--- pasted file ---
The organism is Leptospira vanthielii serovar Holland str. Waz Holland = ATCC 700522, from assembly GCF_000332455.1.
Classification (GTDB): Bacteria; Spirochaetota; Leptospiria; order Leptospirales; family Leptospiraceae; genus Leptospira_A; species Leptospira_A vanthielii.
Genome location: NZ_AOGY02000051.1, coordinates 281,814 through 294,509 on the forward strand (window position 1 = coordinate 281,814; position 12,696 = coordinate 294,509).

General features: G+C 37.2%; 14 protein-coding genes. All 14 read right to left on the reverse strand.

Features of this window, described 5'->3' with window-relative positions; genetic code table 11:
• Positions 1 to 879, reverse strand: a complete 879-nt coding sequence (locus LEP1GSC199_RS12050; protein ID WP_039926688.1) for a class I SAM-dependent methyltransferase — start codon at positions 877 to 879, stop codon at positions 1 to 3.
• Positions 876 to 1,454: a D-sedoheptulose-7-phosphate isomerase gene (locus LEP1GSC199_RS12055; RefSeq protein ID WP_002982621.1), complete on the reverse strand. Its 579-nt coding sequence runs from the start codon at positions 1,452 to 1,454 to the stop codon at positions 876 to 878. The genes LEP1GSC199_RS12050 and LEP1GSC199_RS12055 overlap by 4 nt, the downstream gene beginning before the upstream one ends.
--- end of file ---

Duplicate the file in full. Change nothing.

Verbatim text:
The organism is Leptospira vanthielii serovar Holland str. Waz Holland = ATCC 700522, from assembly GCF_000332455.1.
Classification (GTDB): Bacteria; Spirochaetota; Leptospiria; order Leptospirales; family Leptospiraceae; genus Leptospira_A; species Leptospira_A vanthielii.
Genome location: NZ_AOGY02000051.1, coordinates 281,814 through 294,509 on the forward strand (window position 1 = coordinate 281,814; position 12,696 = coordinate 294,509).

General features: G+C 37.2%; 14 protein-coding genes. All 14 read right to left on the reverse strand.

Features of this window, described 5'->3' with window-relative positions; genetic code table 11:
• Positions 1 to 879, reverse strand: a complete 879-nt coding sequence (locus LEP1GSC199_RS12050; protein ID WP_039926688.1) for a class I SAM-dependent methyltransferase — start codon at positions 877 to 879, stop codon at positions 1 to 3.
• Positions 876 to 1,454: a D-sedoheptulose-7-phosphate isomerase gene (locus LEP1GSC199_RS12055; RefSeq protein ID WP_002982621.1), complete on the reverse strand. Its 579-nt coding sequence runs from the start codon at positions 1,452 to 1,454 to the stop codon at positions 876 to 878. The genes LEP1GSC199_RS12050 and LEP1GSC199_RS12055 overlap by 4 nt, the downstream gene beginning before the upstream one ends.